*2006 and 2007 are options with $0.5m buyouts

        – 180 innings pitched in 2005, options boosts in value OR
        – with 320 innings pitched in 2004 – 2005, options boosts in value
        – if achieved, options are boosted by $2m.

        • Ted 3 years ago

          If that’s truly the case, then good for you. It would have been a heck of a move. I just… can’t help but be skeptical that you’d really have made the move in 2002. I mean, the guy stunk, and torn labrums aren’t in the same league as Tommy John surgery. I liked Carp, but I thought he was done.

          • Well said, Ted!

          • $17867741 3 years ago

            Here’s the way I see it. If you believe in the guy, you do what you can to keep him. I guess Toronto didn’t feel the same way that I did back in 2002. And it’s not like Carp made more money with the Cardinals in those years.

          • Ted 3 years ago

            It may also be relevant that in 2002, the Mike Sirotka injury was still very recent. Sirotka had just missed the entire 2001 season and faced retirement with a torn labrum, same as Carpenter, though Sirotka’s injury was more severe. It’s all history now… but that might have been a small factor leading the org to lose confidence Carpenter would be able to recover at all.

      • Jaysfan724 3 years ago

        Exactly, it’s like Pirates fan cursing their GM for trading Jose Bautista for Robinson Diaz. Everything is so much easier to judge in hindsight.

        I can only imagine how the many agitated Jays fans of today would have reacted if we gave someone with those numbers a multi-year contract. Many were even vocal with the McGowan deal.

    • johnsmith4 3 years ago

      It certainly was a bad move. But, I can’t agree JPR was just being cheap. Toronto was losing $20 mil a year in operational losses. It had to be fixed or the franchise would have relocated. In my opinion, JPR’s biggest fault was contract negotiation. A good contract negotiator would have signed Carpenter.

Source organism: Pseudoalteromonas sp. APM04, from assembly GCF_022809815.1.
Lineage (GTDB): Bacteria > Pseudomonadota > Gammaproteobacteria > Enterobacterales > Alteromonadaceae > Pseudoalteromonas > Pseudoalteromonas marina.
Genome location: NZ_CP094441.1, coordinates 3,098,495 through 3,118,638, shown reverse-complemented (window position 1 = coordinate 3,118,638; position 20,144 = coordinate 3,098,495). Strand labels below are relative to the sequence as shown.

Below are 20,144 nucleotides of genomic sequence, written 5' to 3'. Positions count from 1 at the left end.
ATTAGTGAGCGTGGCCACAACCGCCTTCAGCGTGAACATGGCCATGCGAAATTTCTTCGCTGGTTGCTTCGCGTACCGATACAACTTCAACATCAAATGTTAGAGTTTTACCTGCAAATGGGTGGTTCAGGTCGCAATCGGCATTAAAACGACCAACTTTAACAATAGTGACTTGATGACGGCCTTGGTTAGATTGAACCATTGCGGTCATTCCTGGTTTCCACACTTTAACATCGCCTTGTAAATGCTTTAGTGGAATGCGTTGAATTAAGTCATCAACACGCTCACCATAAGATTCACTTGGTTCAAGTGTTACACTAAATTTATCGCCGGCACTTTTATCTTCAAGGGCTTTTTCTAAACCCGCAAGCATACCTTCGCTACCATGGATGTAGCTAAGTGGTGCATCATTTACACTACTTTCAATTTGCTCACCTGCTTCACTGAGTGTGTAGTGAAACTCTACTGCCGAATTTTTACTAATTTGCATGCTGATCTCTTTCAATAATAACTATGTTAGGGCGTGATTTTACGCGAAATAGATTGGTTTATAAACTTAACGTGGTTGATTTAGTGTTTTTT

• $17867741 3 years ago

        I remember a long time ago, I read an article that the Blue Jays were raking in $20m in revenue sharing, back when revenue sharing was still a new concept. I can’t guarantee the accuracy of my numbers though.

        However, this is a much more recent article:
        “But the five neediest teams — which we believe to be the Marlins, Pirates, Rays, Blue Jays and Royals — averaged somewhere in the vicinity of $35 million in revenue-sharing handouts per team.”

        link to

        • johnsmith4 3 years ago

          I don’t doubt it. However, I have been referencing operational incomes figures from Forbes write ups on baseball franchises. Interesting stuff.

  3. soxfan123123 3 years ago

    Dave Duncan at his finest!

  4. Runtime 3 years ago

    and THIS is why the Jays refuse to give up on McGowan.

    • $22264602 3 years ago

      double post

    • $22264602 3 years ago

      Small price to pay so we don’t run into another Carpenter situation. At least for the time being.

    • That may be true in part…but Dustin McGowan really does have injury problems. Sometimes, things don’t work out; at the time, I can’t blame J.P. Riccardi for doing this.

  5. LayerCake 3 years ago

    Good read thanks Zach

  6. astrostl 3 years ago

    The surgery – which involved removing a rib – was supposed to take 6 months to recover, and it wasn’t clear that he’d be able to come back at all. He was pitching in the majors 2 months later, without any spring training.

    • Lanidrac 3 years ago

      Yeah, Carpenter’s had a Pujols-like recovery these past couple of months.

  7. Jonathan Washington 3 years ago

    Chris Carpenter Finally Got His Mind Back On Track